Kirk Shelmerdine's Fire Sale Symbolic of Death of NASCAR Independents

Mary Jo BuchananSenior Writer IAugust 28, 2010

DAYTONA BEACH, FL - FEBRUARY 06:  Kirk Shelmerdine drives the #27 Toyota during practice for the Daytona 500 at Daytona International Speedway on February 6, 2010 in Daytona Beach, Florida.  (Photo by Sam Greenwood/Getty Images for NASCAR)
Sam Greenwood/Getty Images

There is nothing sadder than the death of a race dream, symbolized by the fire sale just announced to liquidate the race assets of Kirk Shelmerdine, the former crew chief and Cup competitor.  

Yet in a most sorrowful way, the public auction of Shelmerdine's race shop, cars, and other equipment may be the foreshadowing of things to come for many of NASCAR's independent race teams.

Shelmerdine's auction, under the supervision of Iron Horse Auction Company, will be held on Tuesday, September 14th at 11:00 AM on the premises of his race shop in Welcome, North Carolina.  Some of the items that will be sold at auction will be three Cup COT cars, a Featherlite car hauler, pit equipment, shop equipment, and vehicle parts, among others.

There is no doubt that Shelmerdine could never have predicted that the end of his independent team and his run as a race car driver would come in a public auction.  The driver and team owner cited the lack of sponsorship, as well as the lack of technological support for independent teams as the primary sources of his financial woes.

Shelmerdine certainly has fallen a long way from his perch high atop the rungs of the NASCAR ladder. In the early 1980s, Shelmerdine had it all, crew chiefing for the "Intimidator," Dale Earnhardt himself.

He was the youngest crew chief ever to win a NASCAR race and the youngest crew chief to win a Cup title.

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"Kirk understands every facet of this sport better than anyone else I know," Earnhardt once said of his then crew chief.  "His hard work and dedication are what sets him apart from the rest."

After reaching the pinnacles of NASCAR achievement, Shelmerdine decided to pack it in as Earnhardt's crew chief. He "retired" in 1992 to pursue his real dream—being a NASCAR Cup driver.

Shelmerdine initially ran in the ARCA Series, in which he visited the victory lane three times.  He also ran in all of NASCAR's three divisions, including Cup, Nationwide, and the Truck Series.

Unfortunately, Shelmerdine lagged in the mid to back of the pack in most of the races in which he participated.  He started his own Cup team in 2002, however, that really never took off either and he ended up primarily in the field-filler role.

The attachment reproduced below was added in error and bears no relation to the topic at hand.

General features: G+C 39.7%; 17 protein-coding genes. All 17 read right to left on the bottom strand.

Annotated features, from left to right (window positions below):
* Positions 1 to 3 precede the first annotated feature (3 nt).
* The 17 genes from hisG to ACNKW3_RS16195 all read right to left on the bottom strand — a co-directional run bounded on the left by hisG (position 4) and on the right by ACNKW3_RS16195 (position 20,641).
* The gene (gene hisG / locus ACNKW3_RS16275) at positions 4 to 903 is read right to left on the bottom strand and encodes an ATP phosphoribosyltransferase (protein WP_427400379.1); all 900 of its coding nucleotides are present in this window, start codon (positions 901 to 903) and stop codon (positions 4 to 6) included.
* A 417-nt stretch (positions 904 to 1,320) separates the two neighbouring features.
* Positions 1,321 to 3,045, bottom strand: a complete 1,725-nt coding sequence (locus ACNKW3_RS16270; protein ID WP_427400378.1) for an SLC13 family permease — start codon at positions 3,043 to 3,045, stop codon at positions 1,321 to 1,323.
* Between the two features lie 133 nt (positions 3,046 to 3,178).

"It's the toughest thing there is," Shelmerdine said of that time in his career.  "We're proud to be here, even though we're not competitive at this point."

Even with his savings from his heydey with Earnhardt and Richard Childress Racing, Shelmerdine found it challenging as an independent team to make it with little sponsorship funding and even more sparse race purses.

"We know we're doing the impossible," Shelmerdine said of his attempt to run in the Cup Series.  "We may be king of the junk cars but that's something."

"It's hard for others to realize the odds we're up against," Shelmerdine continued.  "But we hold our heads up knowing that we're doing what can't be done."

Yet, in spite of all the blood, sweat, and tears, Shelmerdine has succumbed to those odds.  The crew chief turned driver and race team owner has reached the end of his independent run, culminating in the auction of everything that he has worked so hard to obtain.

Unfortunately, Shelmerdine may also be the poster child of things to come for other independent teams. And there are many that are struggling at the highest level of NASCAR, the Sprint Cup Series.

Probably one of the most visible in this same category is Robby Gordon, principal of Robby Gordon Motorsports.  Gordon's team has struggled mightily, with an average finish of 34th and the omnipresent danger of not making the show.

In addition to those troubles, Gordon has also had financial woes, having to sit out races due to lack of sponsorship.  His team's only saving from public auction grace came recently when Kevin Conway split from Front Row Motorsports, bringing himself and sponsor Extenze, to Gordon's team for the rest of the year.

Will independents like Robby Gordon, or Front Row Motorsports for that matter, go the way of Kirk Shelmerdine?  Only time, sponsorship dollars, and the state of the economy will tell.

But in the meantime, Shelmerdine will no doubt struggle through the most difficult time in his life, watching all that he has worked so hard to accumulate be auctioned off piece by piece.

In spite of it all, Shelmerdine will close this last chapter in his racing life with his head held high.

"I'm extremely proud of what we've built and accomplished here over the years," Shelmerdine said. "But the time has come for a completely new business model."

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